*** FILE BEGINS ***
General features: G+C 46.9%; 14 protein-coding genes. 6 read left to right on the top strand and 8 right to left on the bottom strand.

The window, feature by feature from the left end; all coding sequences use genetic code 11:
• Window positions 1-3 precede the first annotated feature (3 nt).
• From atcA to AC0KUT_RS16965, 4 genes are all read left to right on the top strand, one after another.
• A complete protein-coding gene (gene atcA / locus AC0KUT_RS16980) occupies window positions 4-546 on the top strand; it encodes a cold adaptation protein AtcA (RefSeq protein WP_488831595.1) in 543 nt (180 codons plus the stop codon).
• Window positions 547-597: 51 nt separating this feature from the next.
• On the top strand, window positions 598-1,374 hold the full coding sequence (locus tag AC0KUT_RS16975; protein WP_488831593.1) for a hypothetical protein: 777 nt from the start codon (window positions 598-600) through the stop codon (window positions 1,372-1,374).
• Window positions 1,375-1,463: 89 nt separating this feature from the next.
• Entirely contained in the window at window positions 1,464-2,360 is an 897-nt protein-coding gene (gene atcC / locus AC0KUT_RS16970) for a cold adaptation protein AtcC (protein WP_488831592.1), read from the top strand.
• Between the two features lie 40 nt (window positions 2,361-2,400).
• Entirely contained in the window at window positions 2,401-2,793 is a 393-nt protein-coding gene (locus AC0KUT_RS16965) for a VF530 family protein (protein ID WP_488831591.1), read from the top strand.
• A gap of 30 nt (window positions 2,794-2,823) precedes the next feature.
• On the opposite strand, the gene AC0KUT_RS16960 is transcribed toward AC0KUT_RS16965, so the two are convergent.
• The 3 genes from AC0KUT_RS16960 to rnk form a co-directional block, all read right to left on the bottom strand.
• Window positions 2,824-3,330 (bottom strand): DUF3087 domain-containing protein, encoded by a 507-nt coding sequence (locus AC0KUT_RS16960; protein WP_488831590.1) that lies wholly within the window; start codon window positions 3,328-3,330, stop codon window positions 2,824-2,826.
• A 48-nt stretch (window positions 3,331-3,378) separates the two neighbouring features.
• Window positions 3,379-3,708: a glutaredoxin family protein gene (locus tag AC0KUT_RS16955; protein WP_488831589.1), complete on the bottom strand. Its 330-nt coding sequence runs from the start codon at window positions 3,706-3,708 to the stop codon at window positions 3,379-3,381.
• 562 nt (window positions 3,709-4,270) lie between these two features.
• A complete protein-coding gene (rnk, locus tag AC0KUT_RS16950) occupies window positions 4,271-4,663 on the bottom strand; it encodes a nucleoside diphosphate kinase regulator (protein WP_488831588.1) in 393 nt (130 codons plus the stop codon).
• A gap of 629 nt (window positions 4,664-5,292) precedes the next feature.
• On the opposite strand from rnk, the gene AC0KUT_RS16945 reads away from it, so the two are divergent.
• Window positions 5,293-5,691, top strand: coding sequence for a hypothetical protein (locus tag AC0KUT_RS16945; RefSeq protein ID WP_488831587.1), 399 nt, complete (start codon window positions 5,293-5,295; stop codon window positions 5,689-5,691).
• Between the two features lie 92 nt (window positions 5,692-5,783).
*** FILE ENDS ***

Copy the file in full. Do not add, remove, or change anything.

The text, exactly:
General features: G+C 46.9%; 14 protein-coding genes. 6 read left to right on the top strand and 8 right to left on the bottom strand.

The window, feature by feature from the left end; all coding sequences use genetic code 11:
• Window positions 1-3 precede the first annotated feature (3 nt).
• From atcA to AC0KUT_RS16965, 4 genes are all read left to right on the top strand, one after another.
• A complete protein-coding gene (gene atcA / locus AC0KUT_RS16980) occupies window positions 4-546 on the top strand; it encodes a cold adaptation protein AtcA (RefSeq protein WP_488831595.1) in 543 nt (180 codons plus the stop codon).
• Window positions 547-597: 51 nt separating this feature from the next.
• On the top strand, window positions 598-1,374 hold the full coding sequence (locus tag AC0KUT_RS16975; protein WP_488831593.1) for a hypothetical protein: 777 nt from the start codon (window positions 598-600) through the stop codon (window positions 1,372-1,374).
• Window positions 1,375-1,463: 89 nt separating this feature from the next.
• Entirely contained in the window at window positions 1,464-2,360 is an 897-nt protein-coding gene (gene atcC / locus AC0KUT_RS16970) for a cold adaptation protein AtcC (protein WP_488831592.1), read from the top strand.
• Between the two features lie 40 nt (window positions 2,361-2,400).
• Entirely contained in the window at window positions 2,401-2,793 is a 393-nt protein-coding gene (locus AC0KUT_RS16965) for a VF530 family protein (protein ID WP_488831591.1), read from the top strand.
• A gap of 30 nt (window positions 2,794-2,823) precedes the next feature.
• On the opposite strand, the gene AC0KUT_RS16960 is transcribed toward AC0KUT_RS16965, so the two are convergent.
• The 3 genes from AC0KUT_RS16960 to rnk form a co-directional block, all read right to left on the bottom strand.
• Window positions 2,824-3,330 (bottom strand): DUF3087 domain-containing protein, encoded by a 507-nt coding sequence (locus AC0KUT_RS16960; protein WP_488831590.1) that lies wholly within the window; start codon window positions 3,328-3,330, stop codon window positions 2,824-2,826.
• A 48-nt stretch (window positions 3,331-3,378) separates the two neighbouring features.
• Window positions 3,379-3,708: a glutaredoxin family protein gene (locus tag AC0KUT_RS16955; protein WP_488831589.1), complete on the bottom strand. Its 330-nt coding sequence runs from the start codon at window positions 3,706-3,708 to the stop codon at window positions 3,379-3,381.
• 562 nt (window positions 3,709-4,270) lie between these two features.
• A complete protein-coding gene (rnk, locus tag AC0KUT_RS16950) occupies window positions 4,271-4,663 on the bottom strand; it encodes a nucleoside diphosphate kinase regulator (protein WP_488831588.1) in 393 nt (130 codons plus the stop codon).
• A gap of 629 nt (window positions 4,664-5,292) precedes the next feature.
• On the opposite strand from rnk, the gene AC0KUT_RS16945 reads away from it, so the two are divergent.
• Window positions 5,293-5,691, top strand: coding sequence for a hypothetical protein (locus tag AC0KUT_RS16945; RefSeq protein ID WP_488831587.1), 399 nt, complete (start codon window positions 5,293-5,295; stop codon window positions 5,689-5,691).
• Between the two features lie 92 nt (window positions 5,692-5,783).